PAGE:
**The Equation of the Corresponding States**

Using the values of a from equation

3V_{c} = (b + RT_{c}/P_{c}); 3V_{c}^{2} = (a/P_{c}); V_{c}^{3} = (ab/P_{c});

b from equation V_{c} = 3b; P_{c} = a/27b^{2}; T_{c} = 8a/27Rb and

R from equation: RT_{c}/P_{c}V_{c} = 8/3 = 2.67; in terms of the critical constants the van der Waals’ equation may be written in the form:

**[P + (3V _{c}^{2} P_{c}/V^{2})] (V – V_{c}/3) = [8/3 (P_{c}V_{c}T/T_{c})]**

This can be rearranges to the form by dividing by P_{c}V_{c}.

**[P/P _{c} + (3V_{c}^{2}/V^{2})] (V/V_{c} – 1/3) = [8/3 . T/T_{c}]**

If the pressure, volume and temperature of a gas are expressed in terms of their critical values such that;

P/P_{c} = π; V – V_{c} = Ø; and T/T_{c} = θ; then the equation becomes;

(π + 3/Ø^{2}) (Ø – 1/3) = 8/3 θ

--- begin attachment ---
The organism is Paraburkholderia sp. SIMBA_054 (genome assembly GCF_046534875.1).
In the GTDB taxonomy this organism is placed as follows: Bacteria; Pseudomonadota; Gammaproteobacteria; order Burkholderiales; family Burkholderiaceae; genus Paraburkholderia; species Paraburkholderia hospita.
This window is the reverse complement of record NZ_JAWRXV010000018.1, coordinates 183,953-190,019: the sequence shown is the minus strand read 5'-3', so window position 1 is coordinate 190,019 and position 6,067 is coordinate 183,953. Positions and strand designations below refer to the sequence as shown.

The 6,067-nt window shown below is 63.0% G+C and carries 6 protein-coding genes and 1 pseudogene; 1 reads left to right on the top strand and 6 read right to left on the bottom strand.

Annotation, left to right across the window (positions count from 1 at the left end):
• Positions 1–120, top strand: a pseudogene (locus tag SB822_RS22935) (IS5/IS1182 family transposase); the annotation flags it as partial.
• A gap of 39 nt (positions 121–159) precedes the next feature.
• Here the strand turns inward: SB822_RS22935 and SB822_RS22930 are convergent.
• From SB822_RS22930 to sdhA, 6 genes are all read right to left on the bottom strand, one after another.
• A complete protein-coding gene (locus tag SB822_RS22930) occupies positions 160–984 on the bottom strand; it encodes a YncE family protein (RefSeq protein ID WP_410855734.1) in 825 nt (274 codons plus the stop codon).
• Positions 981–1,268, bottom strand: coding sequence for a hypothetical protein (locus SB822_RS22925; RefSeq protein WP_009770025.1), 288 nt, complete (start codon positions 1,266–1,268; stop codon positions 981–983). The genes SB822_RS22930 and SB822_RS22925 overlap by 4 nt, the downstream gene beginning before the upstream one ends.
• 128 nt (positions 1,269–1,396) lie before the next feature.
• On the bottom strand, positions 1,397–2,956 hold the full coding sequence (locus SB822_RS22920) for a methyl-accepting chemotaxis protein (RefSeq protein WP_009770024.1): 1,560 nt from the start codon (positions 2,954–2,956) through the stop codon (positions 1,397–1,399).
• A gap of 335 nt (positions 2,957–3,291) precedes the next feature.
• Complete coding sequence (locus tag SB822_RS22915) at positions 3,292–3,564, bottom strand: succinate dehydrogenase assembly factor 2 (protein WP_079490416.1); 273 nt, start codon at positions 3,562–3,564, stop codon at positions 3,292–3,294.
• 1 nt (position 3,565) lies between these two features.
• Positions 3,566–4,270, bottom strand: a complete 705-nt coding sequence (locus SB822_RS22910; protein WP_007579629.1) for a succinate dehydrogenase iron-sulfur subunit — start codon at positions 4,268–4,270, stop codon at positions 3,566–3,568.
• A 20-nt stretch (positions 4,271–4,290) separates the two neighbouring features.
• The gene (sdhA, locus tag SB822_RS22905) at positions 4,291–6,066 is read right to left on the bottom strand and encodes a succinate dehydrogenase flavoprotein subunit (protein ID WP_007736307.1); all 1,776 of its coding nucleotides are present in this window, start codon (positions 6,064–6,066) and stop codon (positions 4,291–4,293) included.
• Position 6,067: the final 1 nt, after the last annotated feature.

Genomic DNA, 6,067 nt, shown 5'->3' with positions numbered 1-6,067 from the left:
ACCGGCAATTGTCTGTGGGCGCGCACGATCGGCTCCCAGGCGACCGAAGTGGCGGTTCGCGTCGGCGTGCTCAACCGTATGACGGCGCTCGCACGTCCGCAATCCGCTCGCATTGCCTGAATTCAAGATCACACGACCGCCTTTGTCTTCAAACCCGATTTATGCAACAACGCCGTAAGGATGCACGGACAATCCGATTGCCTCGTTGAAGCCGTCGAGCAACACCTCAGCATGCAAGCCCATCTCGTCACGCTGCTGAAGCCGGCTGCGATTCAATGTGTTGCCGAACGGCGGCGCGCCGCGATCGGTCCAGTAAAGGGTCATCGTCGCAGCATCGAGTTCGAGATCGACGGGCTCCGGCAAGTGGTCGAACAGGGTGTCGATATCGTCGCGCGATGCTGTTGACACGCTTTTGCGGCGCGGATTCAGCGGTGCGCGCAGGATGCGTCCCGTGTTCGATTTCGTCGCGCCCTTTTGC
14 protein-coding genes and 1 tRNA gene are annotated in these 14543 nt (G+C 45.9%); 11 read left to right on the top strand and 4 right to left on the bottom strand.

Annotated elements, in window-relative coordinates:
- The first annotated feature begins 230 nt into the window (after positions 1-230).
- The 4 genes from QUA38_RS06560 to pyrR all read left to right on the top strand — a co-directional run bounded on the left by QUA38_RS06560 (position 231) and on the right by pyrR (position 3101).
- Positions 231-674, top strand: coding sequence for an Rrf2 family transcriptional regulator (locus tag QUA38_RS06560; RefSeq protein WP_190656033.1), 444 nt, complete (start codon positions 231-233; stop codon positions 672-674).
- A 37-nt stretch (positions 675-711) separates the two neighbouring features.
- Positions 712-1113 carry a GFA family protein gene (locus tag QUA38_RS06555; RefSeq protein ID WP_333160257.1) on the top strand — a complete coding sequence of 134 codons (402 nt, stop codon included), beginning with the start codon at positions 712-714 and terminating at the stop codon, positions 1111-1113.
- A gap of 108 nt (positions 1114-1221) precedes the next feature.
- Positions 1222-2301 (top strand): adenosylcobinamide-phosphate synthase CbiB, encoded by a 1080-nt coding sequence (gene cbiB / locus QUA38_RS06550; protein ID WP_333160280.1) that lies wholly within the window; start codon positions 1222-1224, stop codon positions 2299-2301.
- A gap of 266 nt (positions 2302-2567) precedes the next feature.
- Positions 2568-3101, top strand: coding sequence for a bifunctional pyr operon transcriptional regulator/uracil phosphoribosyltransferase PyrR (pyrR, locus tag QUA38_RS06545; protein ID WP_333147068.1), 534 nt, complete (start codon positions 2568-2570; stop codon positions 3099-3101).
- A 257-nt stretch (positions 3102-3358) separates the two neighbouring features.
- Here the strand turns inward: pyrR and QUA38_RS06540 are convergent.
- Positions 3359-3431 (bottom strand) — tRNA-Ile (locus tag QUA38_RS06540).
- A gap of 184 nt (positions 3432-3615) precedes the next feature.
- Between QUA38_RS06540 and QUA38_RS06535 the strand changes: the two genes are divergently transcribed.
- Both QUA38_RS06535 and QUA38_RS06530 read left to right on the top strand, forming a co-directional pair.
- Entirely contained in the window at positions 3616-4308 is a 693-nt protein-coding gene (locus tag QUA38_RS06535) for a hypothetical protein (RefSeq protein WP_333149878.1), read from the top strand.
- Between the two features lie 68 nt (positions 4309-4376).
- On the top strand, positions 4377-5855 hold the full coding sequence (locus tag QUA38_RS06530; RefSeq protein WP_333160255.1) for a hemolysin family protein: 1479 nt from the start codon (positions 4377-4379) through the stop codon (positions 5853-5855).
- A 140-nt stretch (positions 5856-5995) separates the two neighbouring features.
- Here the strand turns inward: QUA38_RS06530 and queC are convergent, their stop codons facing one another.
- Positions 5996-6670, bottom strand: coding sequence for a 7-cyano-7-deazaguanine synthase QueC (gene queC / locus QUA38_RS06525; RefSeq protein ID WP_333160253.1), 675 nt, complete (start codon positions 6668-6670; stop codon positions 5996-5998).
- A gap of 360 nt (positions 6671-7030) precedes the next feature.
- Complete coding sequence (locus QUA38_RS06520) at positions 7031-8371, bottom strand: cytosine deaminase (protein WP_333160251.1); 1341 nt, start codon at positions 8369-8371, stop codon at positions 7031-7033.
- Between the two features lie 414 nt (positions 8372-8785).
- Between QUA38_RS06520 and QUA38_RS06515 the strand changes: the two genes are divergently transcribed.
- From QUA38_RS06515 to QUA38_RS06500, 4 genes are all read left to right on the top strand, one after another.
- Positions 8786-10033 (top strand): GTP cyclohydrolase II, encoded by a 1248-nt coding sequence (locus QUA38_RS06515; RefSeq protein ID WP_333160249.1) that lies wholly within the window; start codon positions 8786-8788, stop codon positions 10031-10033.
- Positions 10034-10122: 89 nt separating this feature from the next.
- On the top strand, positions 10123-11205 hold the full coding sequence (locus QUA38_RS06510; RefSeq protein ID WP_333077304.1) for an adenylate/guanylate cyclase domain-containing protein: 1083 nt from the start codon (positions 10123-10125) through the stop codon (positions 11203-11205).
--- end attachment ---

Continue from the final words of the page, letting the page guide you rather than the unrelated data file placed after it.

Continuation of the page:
or, **(π + 3/Ø ^{2}) 3(Ø – 1) = 8θ** … … … (1)

*Here π is called the reduced pressure, Ø the reduced volume and θ the reduced temperature. Equation (1) is called the reduced equation of state or the equation of corresponding states.*

The important thing about this equates is that it does not contain any constant which is peculiar to the individual gas; therefore, it should be capable of describing all gases. In this respect the reduced equation is perfectly general unlike van der Waals equation which has the constants, a and b; both depending on the individual gas. Otherwise, the reduced equation has the same properties as the van der Waals equation, e.g., it has three roots and represents the behavior of substances both in the liquid and gaseous states.

** If two or more substances are at the same reduced temperature and under the same reduced pressure then according to equation (1) their reduced volumes should also be equal.** When these conditions are fulfilled the substances are said to be in corresponding states and the above statement is taken as the expression for the law of corresponding stales. For many substances the law is in agreement with experimental results but there are also considerable discrepancies, particularly in the case of alcohols etc. In fact the reduced equation of state has been found to have the same limitations as the van der Waals equation from which it is derived.